Vet says combining day practice job with weekend emergency shifts offers best of both worlds

Finding the right balance between career ambition and contentment can feel like an uphill struggle.

This is especially the case in the veterinary profession which has historically high levels of burn out and compassion fatigue.

But there is a solution, according to vet Sasha Burns Fraser, and, perhaps surprisingly, it involves working weekend shifts.

Sasha, 26, from Belfast, is one of a growing number of vets and vet nurses who are choosing to work weekends with Vets Now while holding down other commitments elsewhere.

Some are locums seeking a little more stability while others are parents juggling weekday childcare demands.

Sasha, on the other hand, is ambitious to progress her career and keen to gain more skills and experience in ECC.

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She said: “I graduated just over three years ago and have worked in small animal practice ever since. I quickly realised I particularly enjoyed the emergency cases that presented and found this was where I thrived most.

“When the opportunity came up to do weekend-only shifts at Vets Now, I jumped at it.”

Sasha, who is doing a certificate in ECC, said combining weekend shifts (she works every second weekend) with her day job suits her lifestyle and offers the “best of both worlds” in terms of general practice appointments and emergency work.

She added: “I still have my job in day practice and feel that working some weekends and the odd bank holiday provides a nice balance. It’s helped me keep my surgical skills up to scratch and learn about delegation and different ways of communicating.

“I also feel I have a really good work-life balance between my two rotas, which is important.”

Sasha strongly believes vets and vet nurses who aspire to a work-life a little more extraordinary will enjoy the cut and thrust of emergency. But she has some words of advice for anyone considering following in her footsteps.

She said: “In emergency, every day is different. One minute you have a patient who is seizuring, then a toxin case, then an RTA. Sometimes you’re needed in three places at once, so you learn how to manage your time, delegate and prioritise under pressure, which are all difficult skills to master.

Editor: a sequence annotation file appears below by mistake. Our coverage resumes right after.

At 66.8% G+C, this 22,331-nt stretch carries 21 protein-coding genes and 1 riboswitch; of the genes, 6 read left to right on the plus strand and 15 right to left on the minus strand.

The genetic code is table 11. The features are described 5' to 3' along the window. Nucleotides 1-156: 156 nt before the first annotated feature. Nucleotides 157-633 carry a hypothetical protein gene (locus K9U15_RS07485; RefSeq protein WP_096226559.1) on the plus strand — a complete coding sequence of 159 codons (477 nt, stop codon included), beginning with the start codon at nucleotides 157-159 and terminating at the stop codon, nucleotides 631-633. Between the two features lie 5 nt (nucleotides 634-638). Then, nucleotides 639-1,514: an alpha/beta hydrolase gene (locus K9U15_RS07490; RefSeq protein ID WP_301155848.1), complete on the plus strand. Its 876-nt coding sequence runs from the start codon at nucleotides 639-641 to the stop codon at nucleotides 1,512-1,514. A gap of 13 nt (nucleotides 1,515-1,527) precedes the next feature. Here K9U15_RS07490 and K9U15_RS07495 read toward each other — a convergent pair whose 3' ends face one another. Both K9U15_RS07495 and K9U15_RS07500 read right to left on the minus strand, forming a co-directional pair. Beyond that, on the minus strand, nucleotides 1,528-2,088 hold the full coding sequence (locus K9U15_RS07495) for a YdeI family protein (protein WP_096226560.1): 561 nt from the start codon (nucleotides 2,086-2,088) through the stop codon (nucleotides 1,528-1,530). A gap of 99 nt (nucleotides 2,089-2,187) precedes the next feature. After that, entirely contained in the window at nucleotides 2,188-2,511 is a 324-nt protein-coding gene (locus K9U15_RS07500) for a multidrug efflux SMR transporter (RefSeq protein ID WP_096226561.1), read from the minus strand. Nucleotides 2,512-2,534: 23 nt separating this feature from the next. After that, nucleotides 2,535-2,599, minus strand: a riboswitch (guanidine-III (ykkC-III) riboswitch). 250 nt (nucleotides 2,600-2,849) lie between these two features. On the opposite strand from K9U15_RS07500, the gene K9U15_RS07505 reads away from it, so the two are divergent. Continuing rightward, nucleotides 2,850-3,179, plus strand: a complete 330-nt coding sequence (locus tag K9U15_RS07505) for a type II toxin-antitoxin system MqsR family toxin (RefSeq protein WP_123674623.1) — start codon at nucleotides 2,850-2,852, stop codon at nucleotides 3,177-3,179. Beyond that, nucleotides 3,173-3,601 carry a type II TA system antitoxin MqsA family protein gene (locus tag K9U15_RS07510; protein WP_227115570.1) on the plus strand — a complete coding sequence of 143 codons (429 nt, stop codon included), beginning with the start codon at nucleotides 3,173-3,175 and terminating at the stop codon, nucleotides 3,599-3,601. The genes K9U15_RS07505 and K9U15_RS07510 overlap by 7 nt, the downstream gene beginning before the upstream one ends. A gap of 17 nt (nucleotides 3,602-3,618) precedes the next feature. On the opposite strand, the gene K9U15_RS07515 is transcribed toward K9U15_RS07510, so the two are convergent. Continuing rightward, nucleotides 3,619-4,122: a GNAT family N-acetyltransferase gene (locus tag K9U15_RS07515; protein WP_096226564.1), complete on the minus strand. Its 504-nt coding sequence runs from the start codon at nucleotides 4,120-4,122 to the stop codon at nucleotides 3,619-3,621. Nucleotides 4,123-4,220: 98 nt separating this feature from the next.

“You need to be quick-thinking and thorough – and quickly understand what to focus on first.

“But it’s also important to realise you’re not a miracle worker. Even if you have all the skills in the world you won’t be able to save every pet that comes into your clinic so you need to be able to take a step back, and not blame yourself if not everything goes to plan.”

At Vets Now, we’re single-minded in our quest to support vets and vet nurses who want to pursue their passion – and our aim is to help staff build their career around their lifestyle, not their lifestyle around their career.

Our weekend vet shifts are ideal for those looking to gain new skills and career progression without committing to a full-time role.

There are shifts available for vets and vet nurses across our 61 emergency clinics and hospitals nationwide and we are happy to work with candidates to agree on a shift pattern that works for them.

This might involve working every weekend, every second or third weekend, or perhaps just one weekend a month. For more information, call our recruitment team on 01383 841181 or contact us here.